George Grosz

Berlin Street. Circa 1926. Watercolor and ink on paper. Private collection.


You Say You Want a Revolution

American Artists and the Communist Party

October 18, 2016 - March 4, 2017

Recent Acquisitions

(And Some Thoughts on the Current Art Market)

July 12, 2016 - October 7, 2016

Recent Acquisitions

(And Some Thoughts on the Current Art Market)

July 21, 2015 - October 16, 2015

Recent Acquisitions

(And Some Thoughts on the Current Art Market)

July 15, 2014 - September 26, 2014

Modern Furies

The Lessons and Legacy of World War I

January 21, 2014 - April 12, 2014

Recent Acquisitions

And Some Thoughts on the Current Art Market

July 9, 2013 - September 27, 2013

Face Time

Self and Identity in Expressionist Portraiture

April 9, 2013 - June 28, 2013

Recent Acquisitions

(And Some Thoughts on the Current Art Market)

July 17, 2012 - October 13, 2012

The Lady and the Tramp

Images of Women in Austrian and German Art

October 11, 2011 - December 30, 2011

Recent Acquisitions

(And Some Thoughts on the Current Art Market)

July 5, 2011 - September 30, 2011

Decadence & Decay

Max Beckmann, Otto Dix, George Grosz

April 12, 2011 - June 24, 2011

Recent Acquisitions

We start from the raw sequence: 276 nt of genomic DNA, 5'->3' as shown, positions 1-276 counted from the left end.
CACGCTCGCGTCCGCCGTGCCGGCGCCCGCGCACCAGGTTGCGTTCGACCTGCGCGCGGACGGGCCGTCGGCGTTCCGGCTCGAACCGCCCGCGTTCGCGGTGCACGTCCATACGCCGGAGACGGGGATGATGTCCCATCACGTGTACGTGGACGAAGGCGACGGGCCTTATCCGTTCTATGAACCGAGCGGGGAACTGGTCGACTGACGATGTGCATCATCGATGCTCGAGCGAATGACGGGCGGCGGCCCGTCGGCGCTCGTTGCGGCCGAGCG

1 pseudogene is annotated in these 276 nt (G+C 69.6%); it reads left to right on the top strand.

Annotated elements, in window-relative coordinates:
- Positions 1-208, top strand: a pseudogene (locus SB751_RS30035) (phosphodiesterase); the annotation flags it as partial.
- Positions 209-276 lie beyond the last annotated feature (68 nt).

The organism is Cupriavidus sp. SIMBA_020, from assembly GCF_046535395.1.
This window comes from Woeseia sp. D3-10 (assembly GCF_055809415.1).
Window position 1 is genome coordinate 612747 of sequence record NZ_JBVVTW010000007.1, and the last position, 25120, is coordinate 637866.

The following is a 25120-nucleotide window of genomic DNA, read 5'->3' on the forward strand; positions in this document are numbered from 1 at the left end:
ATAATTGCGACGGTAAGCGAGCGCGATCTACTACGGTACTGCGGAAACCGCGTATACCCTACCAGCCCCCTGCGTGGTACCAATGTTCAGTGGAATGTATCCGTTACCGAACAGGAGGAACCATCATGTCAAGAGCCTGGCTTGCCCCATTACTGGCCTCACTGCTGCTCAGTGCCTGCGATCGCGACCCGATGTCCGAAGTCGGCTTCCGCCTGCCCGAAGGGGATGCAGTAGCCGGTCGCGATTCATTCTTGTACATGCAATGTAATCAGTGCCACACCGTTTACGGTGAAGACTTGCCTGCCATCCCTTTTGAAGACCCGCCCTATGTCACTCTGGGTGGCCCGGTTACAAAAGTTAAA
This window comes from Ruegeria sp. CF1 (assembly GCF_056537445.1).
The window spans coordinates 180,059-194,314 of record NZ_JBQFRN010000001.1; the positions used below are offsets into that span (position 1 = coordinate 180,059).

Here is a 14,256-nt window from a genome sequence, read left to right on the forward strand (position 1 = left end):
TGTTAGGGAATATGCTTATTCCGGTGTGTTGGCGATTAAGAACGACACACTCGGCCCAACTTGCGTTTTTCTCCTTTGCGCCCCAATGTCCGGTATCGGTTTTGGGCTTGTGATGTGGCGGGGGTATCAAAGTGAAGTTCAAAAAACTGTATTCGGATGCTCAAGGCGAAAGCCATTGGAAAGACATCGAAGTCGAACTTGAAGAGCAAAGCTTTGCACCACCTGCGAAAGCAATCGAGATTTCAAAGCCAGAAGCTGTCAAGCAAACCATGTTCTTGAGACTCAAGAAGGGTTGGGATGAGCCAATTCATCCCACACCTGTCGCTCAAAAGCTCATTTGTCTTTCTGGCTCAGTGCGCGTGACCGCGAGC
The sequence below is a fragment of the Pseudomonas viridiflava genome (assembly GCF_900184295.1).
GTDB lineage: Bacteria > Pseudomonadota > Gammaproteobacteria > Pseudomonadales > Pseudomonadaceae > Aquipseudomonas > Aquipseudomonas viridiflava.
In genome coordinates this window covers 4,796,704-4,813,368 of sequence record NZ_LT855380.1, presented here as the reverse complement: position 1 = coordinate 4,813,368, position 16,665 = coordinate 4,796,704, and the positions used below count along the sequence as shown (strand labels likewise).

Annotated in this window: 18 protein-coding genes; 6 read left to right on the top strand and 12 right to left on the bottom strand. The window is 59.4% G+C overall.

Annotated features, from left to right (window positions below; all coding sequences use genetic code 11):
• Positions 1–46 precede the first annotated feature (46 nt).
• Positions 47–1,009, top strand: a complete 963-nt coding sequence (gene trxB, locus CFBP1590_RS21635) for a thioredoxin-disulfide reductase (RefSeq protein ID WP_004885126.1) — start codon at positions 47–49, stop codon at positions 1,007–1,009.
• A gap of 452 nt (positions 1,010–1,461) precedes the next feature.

(And Some Thoughts on the Current Art Market)

July 13, 2010 - October 1, 2010

From Brücke To Bauhaus

The Meanings of Modernity in Germany, 1905-1933

March 31, 2009 - June 26, 2009

Recent Acquisitions

(And Some Thoughts on the Current Art Market)

June 24, 2008 - September 26, 2008

Hope or Menace?

Communism in Germany Between the World Wars

March 25, 2008 - June 13, 2008

Recent Acquisitions

(And Some Thoughts on the Current Art Market)

June 5, 2007 - September 28, 2007

More Than Coffee was Served

Café Culture in Fin-de-Siècle Vienna and Weimar Germany

September 19, 2006 - November 25, 2006

Recent Acquisitions

(And Some Thoughts on the Current Art Market)

June 6, 2006 - September 8, 2006

Recent Acquisitions

And Some Thoughts on the Current Art Market

June 7, 2005 - September 9, 2005

Every Picture Tells a Story

The Narrative Impulse in Modern and Contemporary Art

April 5, 2005 - May 27, 2005

Sue Coe: Bully: Master of the Global Merry-Go-Round and Recent Acquisitions

(And Some Thoughts on the Current Art Market)

June 8, 2004 - October 16, 2004

Body and Soul

Expressionism and the Human Figure

October 7, 2003 - January 3, 2004

Recent Acquisitions

(And Some Thoughts on the Current Art Market)

June 25, 2002 - September 20, 2002

Workers of the World

Modern Images of Labor

April 2, 2002 - June 15, 2002

Recent Acquisitions (And Some Thoughts on the Current Art Market)

June 26, 2001 - September 7, 2001

Art with an Agenda

Politics, Persuasion, Illustration and Decoration

April 10, 2001 - June 16, 2001

The Tragedy of War

November 16, 2000 - January 6, 2001

The Expressionist City

September 19, 2000 - November 4, 2000

Recent Acquisitions (And Some Thoughts on the Current Art Market)

June 20, 2000 - September 8, 2000

From Façade to Psyche

Turn-of-the-Century Portraiture in Austria & Germany

March 28, 2000 - June 10, 2000

The Modern Child

(Images of Children in Twentieth-Century Art)

September 14, 1999 - November 6, 1999

Recent Acquisitions

(And a Look at Sixty Years of Art Dealing)

June 15, 1999 - September 3, 1999

George Grosz - Elfriede Lohse-Wächtler